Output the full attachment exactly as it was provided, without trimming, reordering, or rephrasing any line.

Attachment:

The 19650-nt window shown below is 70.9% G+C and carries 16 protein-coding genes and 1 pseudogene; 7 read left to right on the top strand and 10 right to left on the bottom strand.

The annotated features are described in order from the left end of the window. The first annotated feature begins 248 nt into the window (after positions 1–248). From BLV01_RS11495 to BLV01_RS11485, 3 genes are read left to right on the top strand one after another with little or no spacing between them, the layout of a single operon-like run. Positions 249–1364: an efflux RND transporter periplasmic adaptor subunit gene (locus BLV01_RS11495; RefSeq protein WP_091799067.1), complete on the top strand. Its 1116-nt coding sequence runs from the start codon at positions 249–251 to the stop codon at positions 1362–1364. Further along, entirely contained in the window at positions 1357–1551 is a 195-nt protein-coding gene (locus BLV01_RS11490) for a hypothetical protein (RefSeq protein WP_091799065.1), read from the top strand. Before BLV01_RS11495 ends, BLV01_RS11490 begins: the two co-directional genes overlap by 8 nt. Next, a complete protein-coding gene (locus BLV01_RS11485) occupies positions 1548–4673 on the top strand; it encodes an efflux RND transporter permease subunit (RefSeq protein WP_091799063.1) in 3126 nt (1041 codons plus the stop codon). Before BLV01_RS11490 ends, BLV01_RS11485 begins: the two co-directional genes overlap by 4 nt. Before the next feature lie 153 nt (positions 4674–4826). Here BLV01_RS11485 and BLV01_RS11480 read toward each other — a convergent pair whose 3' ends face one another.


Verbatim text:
The 19650-nt window shown below is 70.9% G+C and carries 16 protein-coding genes and 1 pseudogene; 7 read left to right on the top strand and 10 right to left on the bottom strand.

The annotated features are described in order from the left end of the window. The first annotated feature begins 248 nt into the window (after positions 1–248). From BLV01_RS11495 to BLV01_RS11485, 3 genes are read left to right on the top strand one after another with little or no spacing between them, the layout of a single operon-like run. Positions 249–1364: an efflux RND transporter periplasmic adaptor subunit gene (locus BLV01_RS11495; RefSeq protein WP_091799067.1), complete on the top strand. Its 1116-nt coding sequence runs from the start codon at positions 249–251 to the stop codon at positions 1362–1364. Further along, entirely contained in the window at positions 1357–1551 is a 195-nt protein-coding gene (locus BLV01_RS11490) for a hypothetical protein (RefSeq protein WP_091799065.1), read from the top strand. Before BLV01_RS11495 ends, BLV01_RS11490 begins: the two co-directional genes overlap by 8 nt. Next, a complete protein-coding gene (locus BLV01_RS11485) occupies positions 1548–4673 on the top strand; it encodes an efflux RND transporter permease subunit (RefSeq protein WP_091799063.1) in 3126 nt (1041 codons plus the stop codon). Before BLV01_RS11490 ends, BLV01_RS11485 begins: the two co-directional genes overlap by 4 nt. Before the next feature lie 153 nt (positions 4674–4826). Here BLV01_RS11485 and BLV01_RS11480 read toward each other — a convergent pair whose 3' ends face one another.